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Appl Microbiol Biotechnol. 2012 Nov;96(3):749-61. doi: 10.1007/s00253-012-4112-2. Epub 2012 May 12.

The redox-sensing protein Rex, a transcriptional regulator of solventogenesis in Clostridium acetobutylicum.

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Abteilung Mikrobiologie, Institut für Biowissenschaften, Universität Rostock, Albert-Einstein-Str. 3, 18051, Rostock, Germany.


Solventogenic clostridia are characterised by their biphasic fermentative metabolism, and the main final product n-butanol is of particular industrial interest because it can be used as a superior biofuel. During exponential growth, Clostridium acetobutylicum synthesises acetic and butyric acids which are accompanied by the formation of molecular hydrogen and carbon dioxide. During the stationary phase, the solvents acetone, butanol and ethanol are produced. However, the molecular mechanisms of this metabolic switch are largely unknown so far. In this study, in silico, in vitro and in vivo analyses were performed to elucidate the function of the CAC2713-encoded redox-sensing transcriptional repressor Rex and its role in the solventogenic shift of C. acetobutylicum ATCC 824. Electrophoretic mobility shift assays showed that Rex controls the expression of butanol biosynthetic genes as a response to the cellular NADH/NAD(+) ratio. Interestingly, the Rex-negative mutant C. acetobutylicum rex::int(95) produced high amounts of ethanol and butanol, while hydrogen and acetone production were significantly reduced. Both ethanol and butanol (but not acetone) formation started clearly earlier than in the wild type. In addition, the rex mutant showed a de-repression of the bifunctional aldehyde/alcohol dehydrogenase 2 encoded by the adhE2 gene (CAP0035) as demonstrated by increased adhE2 expression as well as high NADH-dependent alcohol dehydrogenase activities. The results presented here clearly indicated that Rex is involved in the redox-dependent solventogenic shift of C. acetobutylicum.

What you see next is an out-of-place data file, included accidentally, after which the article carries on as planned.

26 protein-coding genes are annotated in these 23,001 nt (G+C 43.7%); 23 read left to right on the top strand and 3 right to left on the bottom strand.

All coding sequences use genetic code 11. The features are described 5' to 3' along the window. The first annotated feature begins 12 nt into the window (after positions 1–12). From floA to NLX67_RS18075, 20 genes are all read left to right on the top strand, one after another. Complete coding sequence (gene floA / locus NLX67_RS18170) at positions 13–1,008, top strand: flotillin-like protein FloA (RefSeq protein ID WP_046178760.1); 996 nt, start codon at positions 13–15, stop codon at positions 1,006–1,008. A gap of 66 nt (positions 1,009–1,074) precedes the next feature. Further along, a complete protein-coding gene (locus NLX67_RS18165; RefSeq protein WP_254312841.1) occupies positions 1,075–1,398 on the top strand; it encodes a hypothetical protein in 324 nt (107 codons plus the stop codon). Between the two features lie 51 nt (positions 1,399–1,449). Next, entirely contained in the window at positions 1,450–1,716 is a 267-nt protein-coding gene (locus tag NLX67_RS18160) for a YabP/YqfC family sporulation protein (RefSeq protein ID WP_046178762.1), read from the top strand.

[Indexed for MEDLINE]

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